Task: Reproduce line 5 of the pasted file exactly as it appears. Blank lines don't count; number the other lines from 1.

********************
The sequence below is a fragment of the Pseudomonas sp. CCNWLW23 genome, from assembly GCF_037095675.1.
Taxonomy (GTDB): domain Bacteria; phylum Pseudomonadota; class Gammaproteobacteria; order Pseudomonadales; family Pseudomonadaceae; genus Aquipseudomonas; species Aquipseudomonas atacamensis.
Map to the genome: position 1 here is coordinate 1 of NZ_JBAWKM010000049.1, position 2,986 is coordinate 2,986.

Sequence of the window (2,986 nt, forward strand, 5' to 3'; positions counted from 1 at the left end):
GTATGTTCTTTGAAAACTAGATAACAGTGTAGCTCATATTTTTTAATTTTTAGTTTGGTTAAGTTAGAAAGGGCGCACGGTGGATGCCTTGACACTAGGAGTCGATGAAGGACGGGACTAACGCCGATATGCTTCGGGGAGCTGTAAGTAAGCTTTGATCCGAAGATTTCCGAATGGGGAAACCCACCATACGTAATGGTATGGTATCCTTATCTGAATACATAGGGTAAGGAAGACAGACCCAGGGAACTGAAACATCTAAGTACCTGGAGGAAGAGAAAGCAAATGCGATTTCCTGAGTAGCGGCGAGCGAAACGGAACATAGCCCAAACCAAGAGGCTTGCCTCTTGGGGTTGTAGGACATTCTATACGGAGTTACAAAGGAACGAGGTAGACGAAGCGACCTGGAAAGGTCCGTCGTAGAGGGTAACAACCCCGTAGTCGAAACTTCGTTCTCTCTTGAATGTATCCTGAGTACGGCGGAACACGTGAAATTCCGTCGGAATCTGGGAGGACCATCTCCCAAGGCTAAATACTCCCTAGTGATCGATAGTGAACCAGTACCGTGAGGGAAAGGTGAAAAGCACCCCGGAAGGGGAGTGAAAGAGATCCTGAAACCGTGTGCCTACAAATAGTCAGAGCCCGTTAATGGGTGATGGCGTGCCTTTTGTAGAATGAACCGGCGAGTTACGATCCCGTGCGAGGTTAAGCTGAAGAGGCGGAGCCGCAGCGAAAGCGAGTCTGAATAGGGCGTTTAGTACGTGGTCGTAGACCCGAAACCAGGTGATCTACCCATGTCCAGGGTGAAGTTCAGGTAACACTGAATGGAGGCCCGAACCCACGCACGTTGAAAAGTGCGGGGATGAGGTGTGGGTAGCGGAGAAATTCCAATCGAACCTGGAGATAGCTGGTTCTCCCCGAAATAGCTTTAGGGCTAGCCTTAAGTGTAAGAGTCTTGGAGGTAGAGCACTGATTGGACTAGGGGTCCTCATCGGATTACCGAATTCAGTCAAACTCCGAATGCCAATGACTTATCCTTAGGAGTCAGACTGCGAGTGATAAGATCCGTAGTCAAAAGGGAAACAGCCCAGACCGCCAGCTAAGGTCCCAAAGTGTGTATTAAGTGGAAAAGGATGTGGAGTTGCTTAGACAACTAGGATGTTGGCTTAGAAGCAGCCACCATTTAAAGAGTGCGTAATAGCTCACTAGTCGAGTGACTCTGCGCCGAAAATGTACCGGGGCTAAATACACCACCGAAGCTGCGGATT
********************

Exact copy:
GTATGTTCTTTGAAAACTAGATAACAGTGTAGCTCATATTTTTTAATTTTTAGTTTGGTTAAGTTAGAAAGGGCGCACGGTGGATGCCTTGACACTAGGAGTCGATGAAGGACGGGACTAACGCCGATATGCTTCGGGGAGCTGTAAGTAAGCTTTGATCCGAAGATTTCCGAATGGGGAAACCCACCATACGTAATGGTATGGTATCCTTATCTGAATACATAGGGTAAGGAAGACAGACCCAGGGAACTGAAACATCTAAGTACCTGGAGGAAGAGAAAGCAAATGCGATTTCCTGAGTAGCGGCGAGCGAAACGGAACATAGCCCAAACCAAGAGGCTTGCCTCTTGGGGTTGTAGGACATTCTATACGGAGTTACAAAGGAACGAGGTAGACGAAGCGACCTGGAAAGGTCCGTCGTAGAGGGTAACAACCCCGTAGTCGAAACTTCGTTCTCTCTTGAATGTATCCTGAGTACGGCGGAACACGTGAAATTCCGTCGGAATCTGGGAGGACCATCTCCCAAGGCTAAATACTCCCTAGTGATCGATAGTGAACCAGTACCGTGAGGGAAAGGTGAAAAGCACCCCGGAAGGGGAGTGAAAGAGATCCTGAAACCGTGTGCCTACAAATAGTCAGAGCCCGTTAATGGGTGATGGCGTGCCTTTTGTAGAATGAACCGGCGAGTTACGATCCCGTGCGAGGTTAAGCTGAAGAGGCGGAGCCGCAGCGAAAGCGAGTCTGAATAGGGCGTTTAGTACGTGGTCGTAGACCCGAAACCAGGTGATCTACCCATGTCCAGGGTGAAGTTCAGGTAACACTGAATGGAGGCCCGAACCCACGCACGTTGAAAAGTGCGGGGATGAGGTGTGGGTAGCGGAGAAATTCCAATCGAACCTGGAGATAGCTGGTTCTCCCCGAAATAGCTTTAGGGCTAGCCTTAAGTGTAAGAGTCTTGGAGGTAGAGCACTGATTGGACTAGGGGTCCTCATCGGATTACCGAATTCAGTCAAACTCCGAATGCCAATGACTTATCCTTAGGAGTCAGACTGCGAGTGATAAGATCCGTAGTCAAAAGGGAAACAGCCCAGACCGCCAGCTAAGGTCCCAAAGTGTGTATTAAGTGGAAAAGGATGTGGAGTTGCTTAGACAACTAGGATGTTGGCTTAGAAGCAGCCACCATTTAAAGAGTGCGTAATAGCTCACTAGTCGAGTGACTCTGCGCCGAAAATGTACCGGGGCTAAATACACCACCGAAGCTGCGGATT